CZ shows a cogent bias to pragmatism in user experience. It is a common thread in cyclical waves of innovation to over-optimize for the means over the end. We’ve seen that in crypto where too many teams are wielding hammers in search of nails.; first working to solve complex technical problems to then find a consumer problem they can apply, rather than using technology to solve a discrete consumer problem.
What crypto can learn from the incumbents it seeks to disrupt
Centralization carries a sacrilegious undertone in the context of crypto, however, there are certain areas where degrees of centralization is advantageous. Bitcoin showed the power of a strong incentive structure — the coordination of unknown actors coalescing around a common protocol. However, we have also seen the weakness of a decentralized governance structure, where decision making is near impossible. Even in a logically centralized community like Ethereum the rate of iteration continues to be an impediment to progress.
The tribalism and infighting within networks have been a blocker for permissionless protocols to coordinate around fundamental upgrades – many of which are trivial decisions that could be made very quickly with a re-centralization of decision making authority; and would likely be a net-positive for even the staunchest of opposition within the community.
The best software companies have carved out their leadership position through agility within tight feedback loops. The software we use today looks very different than what it did even six months ago. This is the product of short development cycles and constant iteration that are only possible through a structure of centralized decision making. Not necessarily a dictatorship, but a system of coordination amongst a small group of decision makers that can reach finality.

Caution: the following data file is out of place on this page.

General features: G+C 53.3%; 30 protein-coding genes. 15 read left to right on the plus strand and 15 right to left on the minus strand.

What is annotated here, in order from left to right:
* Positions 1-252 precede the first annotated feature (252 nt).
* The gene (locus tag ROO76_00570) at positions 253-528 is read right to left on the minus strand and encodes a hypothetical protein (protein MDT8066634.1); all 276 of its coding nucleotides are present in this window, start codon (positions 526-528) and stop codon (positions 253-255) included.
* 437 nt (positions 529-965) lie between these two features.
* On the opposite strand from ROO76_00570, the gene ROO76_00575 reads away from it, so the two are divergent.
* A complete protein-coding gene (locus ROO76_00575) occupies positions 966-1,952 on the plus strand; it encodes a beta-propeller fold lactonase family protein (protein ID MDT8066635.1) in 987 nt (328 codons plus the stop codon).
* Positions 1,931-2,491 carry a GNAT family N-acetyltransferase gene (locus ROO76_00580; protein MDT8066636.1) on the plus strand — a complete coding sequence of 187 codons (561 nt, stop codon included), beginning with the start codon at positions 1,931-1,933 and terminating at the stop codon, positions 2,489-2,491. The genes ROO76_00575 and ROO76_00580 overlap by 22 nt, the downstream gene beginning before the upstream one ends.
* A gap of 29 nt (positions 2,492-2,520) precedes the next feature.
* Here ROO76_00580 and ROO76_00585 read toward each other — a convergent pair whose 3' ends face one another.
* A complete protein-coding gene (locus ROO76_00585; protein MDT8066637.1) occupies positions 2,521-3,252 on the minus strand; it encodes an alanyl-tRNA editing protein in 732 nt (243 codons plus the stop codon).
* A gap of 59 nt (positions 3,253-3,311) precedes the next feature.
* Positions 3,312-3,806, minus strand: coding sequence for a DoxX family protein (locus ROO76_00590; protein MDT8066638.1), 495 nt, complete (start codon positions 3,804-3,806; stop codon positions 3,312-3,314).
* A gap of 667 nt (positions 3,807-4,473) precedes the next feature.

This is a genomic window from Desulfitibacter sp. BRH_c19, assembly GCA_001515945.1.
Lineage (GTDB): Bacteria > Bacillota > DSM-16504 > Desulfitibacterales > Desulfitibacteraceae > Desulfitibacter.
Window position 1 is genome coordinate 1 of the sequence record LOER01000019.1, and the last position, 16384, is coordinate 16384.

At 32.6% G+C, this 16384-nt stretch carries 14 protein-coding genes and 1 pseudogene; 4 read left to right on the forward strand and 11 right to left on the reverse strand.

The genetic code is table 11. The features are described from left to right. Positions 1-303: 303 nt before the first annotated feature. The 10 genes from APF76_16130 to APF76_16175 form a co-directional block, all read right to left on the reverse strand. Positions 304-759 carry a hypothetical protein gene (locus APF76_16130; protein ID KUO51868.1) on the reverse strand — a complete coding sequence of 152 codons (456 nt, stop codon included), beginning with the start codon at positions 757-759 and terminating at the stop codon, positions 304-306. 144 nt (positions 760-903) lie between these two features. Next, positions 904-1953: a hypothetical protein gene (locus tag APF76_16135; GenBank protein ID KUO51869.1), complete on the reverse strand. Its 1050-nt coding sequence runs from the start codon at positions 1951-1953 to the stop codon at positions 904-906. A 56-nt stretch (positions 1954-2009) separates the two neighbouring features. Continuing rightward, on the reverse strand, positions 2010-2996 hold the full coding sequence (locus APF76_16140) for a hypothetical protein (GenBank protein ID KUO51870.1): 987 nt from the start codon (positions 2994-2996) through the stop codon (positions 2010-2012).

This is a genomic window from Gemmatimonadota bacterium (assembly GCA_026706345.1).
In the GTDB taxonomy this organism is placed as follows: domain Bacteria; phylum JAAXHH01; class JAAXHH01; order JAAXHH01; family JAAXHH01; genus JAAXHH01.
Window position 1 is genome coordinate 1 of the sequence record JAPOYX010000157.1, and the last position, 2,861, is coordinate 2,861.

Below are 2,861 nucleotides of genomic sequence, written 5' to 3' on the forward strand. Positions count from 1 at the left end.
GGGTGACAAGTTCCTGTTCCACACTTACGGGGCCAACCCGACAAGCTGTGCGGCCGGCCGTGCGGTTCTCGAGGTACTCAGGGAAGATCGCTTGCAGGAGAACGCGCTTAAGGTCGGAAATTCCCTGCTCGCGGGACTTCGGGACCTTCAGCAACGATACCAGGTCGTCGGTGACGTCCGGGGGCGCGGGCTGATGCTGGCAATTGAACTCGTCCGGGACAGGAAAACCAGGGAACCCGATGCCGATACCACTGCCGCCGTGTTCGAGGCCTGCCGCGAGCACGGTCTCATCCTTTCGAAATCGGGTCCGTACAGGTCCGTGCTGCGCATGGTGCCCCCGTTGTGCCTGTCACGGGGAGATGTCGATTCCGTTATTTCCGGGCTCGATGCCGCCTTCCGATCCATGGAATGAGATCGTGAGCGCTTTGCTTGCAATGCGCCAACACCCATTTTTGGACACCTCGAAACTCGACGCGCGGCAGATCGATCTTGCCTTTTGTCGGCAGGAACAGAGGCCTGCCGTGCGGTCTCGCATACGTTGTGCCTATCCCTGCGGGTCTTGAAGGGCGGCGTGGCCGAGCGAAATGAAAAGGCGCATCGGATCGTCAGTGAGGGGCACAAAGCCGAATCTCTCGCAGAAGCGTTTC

This is a race. The winners will be those who can react to emerging variables and maneuver with agility. In an open source environment where there is an open buffet of modules that can be added to forkable infrastructure, the winners will be those that maintain maximum flexibility.
Open/transparent is not contingent on decentralization
Centralizing components of both user experience and governance does not preclude transparency across the broader community. Open network design is an important pillar for anyone building in the space. A consumer can always self select out if they do not agree with the direction of the network. This is the healthy tension that aligns incentives of projects that make trade offs on decentralization.
The winners will find the right balance. The Web 2.0 era we operate in today is too centralized and needs to be upended. This post is not an argument against decentralization, it is an argument for a pragmatic approach of incrementalism as we move across the spectrum. We need to find a way to bring consumers along the journey, not run out ahead and hope they catch up. Someone is going to reach escape velocity, and my hypothesis is that it will be those who index towards usability over decentralization.